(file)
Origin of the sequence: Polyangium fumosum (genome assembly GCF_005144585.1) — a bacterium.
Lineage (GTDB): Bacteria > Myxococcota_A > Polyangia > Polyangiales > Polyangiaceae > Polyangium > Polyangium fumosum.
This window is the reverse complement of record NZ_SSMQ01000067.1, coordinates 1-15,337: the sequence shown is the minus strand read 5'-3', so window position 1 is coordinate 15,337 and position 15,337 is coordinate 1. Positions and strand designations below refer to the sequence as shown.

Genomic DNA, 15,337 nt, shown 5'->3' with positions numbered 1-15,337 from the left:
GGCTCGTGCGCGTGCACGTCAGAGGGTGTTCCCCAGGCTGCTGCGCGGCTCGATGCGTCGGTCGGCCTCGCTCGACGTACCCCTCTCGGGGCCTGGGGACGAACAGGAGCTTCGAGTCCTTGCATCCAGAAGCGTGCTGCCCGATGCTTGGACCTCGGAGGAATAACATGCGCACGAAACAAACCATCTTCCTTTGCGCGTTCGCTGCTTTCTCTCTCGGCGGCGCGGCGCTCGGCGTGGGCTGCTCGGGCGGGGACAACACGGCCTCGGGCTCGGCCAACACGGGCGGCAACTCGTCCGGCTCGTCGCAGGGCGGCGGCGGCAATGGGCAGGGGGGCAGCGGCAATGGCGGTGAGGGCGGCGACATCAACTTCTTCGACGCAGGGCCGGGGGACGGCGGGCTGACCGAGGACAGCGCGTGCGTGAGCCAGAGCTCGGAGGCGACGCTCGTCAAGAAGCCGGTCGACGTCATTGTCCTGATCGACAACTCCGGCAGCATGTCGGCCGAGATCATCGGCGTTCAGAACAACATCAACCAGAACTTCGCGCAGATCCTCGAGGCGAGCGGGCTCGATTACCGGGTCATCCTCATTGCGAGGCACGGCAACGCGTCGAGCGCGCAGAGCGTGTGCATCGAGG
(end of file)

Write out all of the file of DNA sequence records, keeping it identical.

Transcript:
Origin of the sequence: Polyangium fumosum (genome assembly GCF_005144585.1) — a bacterium.
Lineage (GTDB): Bacteria > Myxococcota_A > Polyangia > Polyangiales > Polyangiaceae > Polyangium > Polyangium fumosum.
This window is the reverse complement of record NZ_SSMQ01000067.1, coordinates 1-15,337: the sequence shown is the minus strand read 5'-3', so window position 1 is coordinate 15,337 and position 15,337 is coordinate 1. Positions and strand designations below refer to the sequence as shown.

Genomic DNA, 15,337 nt, shown 5'->3' with positions numbered 1-15,337 from the left:
GGCTCGTGCGCGTGCACGTCAGAGGGTGTTCCCCAGGCTGCTGCGCGGCTCGATGCGTCGGTCGGCCTCGCTCGACGTACCCCTCTCGGGGCCTGGGGACGAACAGGAGCTTCGAGTCCTTGCATCCAGAAGCGTGCTGCCCGATGCTTGGACCTCGGAGGAATAACATGCGCACGAAACAAACCATCTTCCTTTGCGCGTTCGCTGCTTTCTCTCTCGGCGGCGCGGCGCTCGGCGTGGGCTGCTCGGGCGGGGACAACACGGCCTCGGGCTCGGCCAACACGGGCGGCAACTCGTCCGGCTCGTCGCAGGGCGGCGGCGGCAATGGGCAGGGGGGCAGCGGCAATGGCGGTGAGGGCGGCGACATCAACTTCTTCGACGCAGGGCCGGGGGACGGCGGGCTGACCGAGGACAGCGCGTGCGTGAGCCAGAGCTCGGAGGCGACGCTCGTCAAGAAGCCGGTCGACGTCATTGTCCTGATCGACAACTCCGGCAGCATGTCGGCCGAGATCATCGGCGTTCAGAACAACATCAACCAGAACTTCGCGCAGATCCTCGAGGCGAGCGGGCTCGATTACCGGGTCATCCTCATTGCGAGGCACGGCAACGCGTCGAGCGCGCAGAGCGTGTGCATCGAGG